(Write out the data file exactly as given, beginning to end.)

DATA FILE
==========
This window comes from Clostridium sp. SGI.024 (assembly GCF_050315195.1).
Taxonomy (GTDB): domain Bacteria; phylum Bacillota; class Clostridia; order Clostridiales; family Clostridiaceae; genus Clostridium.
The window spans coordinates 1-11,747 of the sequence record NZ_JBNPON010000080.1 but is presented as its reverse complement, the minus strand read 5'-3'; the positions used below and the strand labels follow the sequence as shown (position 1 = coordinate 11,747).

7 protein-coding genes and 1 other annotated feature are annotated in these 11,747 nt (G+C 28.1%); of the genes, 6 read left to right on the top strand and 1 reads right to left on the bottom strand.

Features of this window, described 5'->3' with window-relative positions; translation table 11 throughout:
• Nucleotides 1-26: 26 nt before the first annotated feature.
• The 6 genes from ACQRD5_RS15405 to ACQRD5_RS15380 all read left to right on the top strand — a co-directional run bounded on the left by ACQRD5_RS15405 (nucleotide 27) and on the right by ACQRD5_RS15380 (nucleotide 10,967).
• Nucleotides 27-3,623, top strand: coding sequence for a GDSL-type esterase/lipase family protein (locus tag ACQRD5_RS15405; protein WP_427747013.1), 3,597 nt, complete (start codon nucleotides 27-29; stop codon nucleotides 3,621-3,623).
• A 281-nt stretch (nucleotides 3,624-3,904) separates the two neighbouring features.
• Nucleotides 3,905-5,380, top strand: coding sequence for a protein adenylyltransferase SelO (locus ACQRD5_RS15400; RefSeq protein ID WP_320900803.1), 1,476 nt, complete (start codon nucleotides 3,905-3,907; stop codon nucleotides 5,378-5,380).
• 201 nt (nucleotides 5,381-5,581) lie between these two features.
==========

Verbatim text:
This window comes from Clostridium sp. SGI.024 (assembly GCF_050315195.1).
Taxonomy (GTDB): domain Bacteria; phylum Bacillota; class Clostridia; order Clostridiales; family Clostridiaceae; genus Clostridium.
The window spans coordinates 1-11,747 of the sequence record NZ_JBNPON010000080.1 but is presented as its reverse complement, the minus strand read 5'-3'; the positions used below and the strand labels follow the sequence as shown (position 1 = coordinate 11,747).

7 protein-coding genes and 1 other annotated feature are annotated in these 11,747 nt (G+C 28.1%); of the genes, 6 read left to right on the top strand and 1 reads right to left on the bottom strand.

Features of this window, described 5'->3' with window-relative positions; translation table 11 throughout:
• Nucleotides 1-26: 26 nt before the first annotated feature.
• The 6 genes from ACQRD5_RS15405 to ACQRD5_RS15380 all read left to right on the top strand — a co-directional run bounded on the left by ACQRD5_RS15405 (nucleotide 27) and on the right by ACQRD5_RS15380 (nucleotide 10,967).
• Nucleotides 27-3,623, top strand: coding sequence for a GDSL-type esterase/lipase family protein (locus tag ACQRD5_RS15405; protein WP_427747013.1), 3,597 nt, complete (start codon nucleotides 27-29; stop codon nucleotides 3,621-3,623).
• A 281-nt stretch (nucleotides 3,624-3,904) separates the two neighbouring features.
• Nucleotides 3,905-5,380, top strand: coding sequence for a protein adenylyltransferase SelO (locus ACQRD5_RS15400; RefSeq protein ID WP_320900803.1), 1,476 nt, complete (start codon nucleotides 3,905-3,907; stop codon nucleotides 5,378-5,380).
• 201 nt (nucleotides 5,381-5,581) lie between these two features.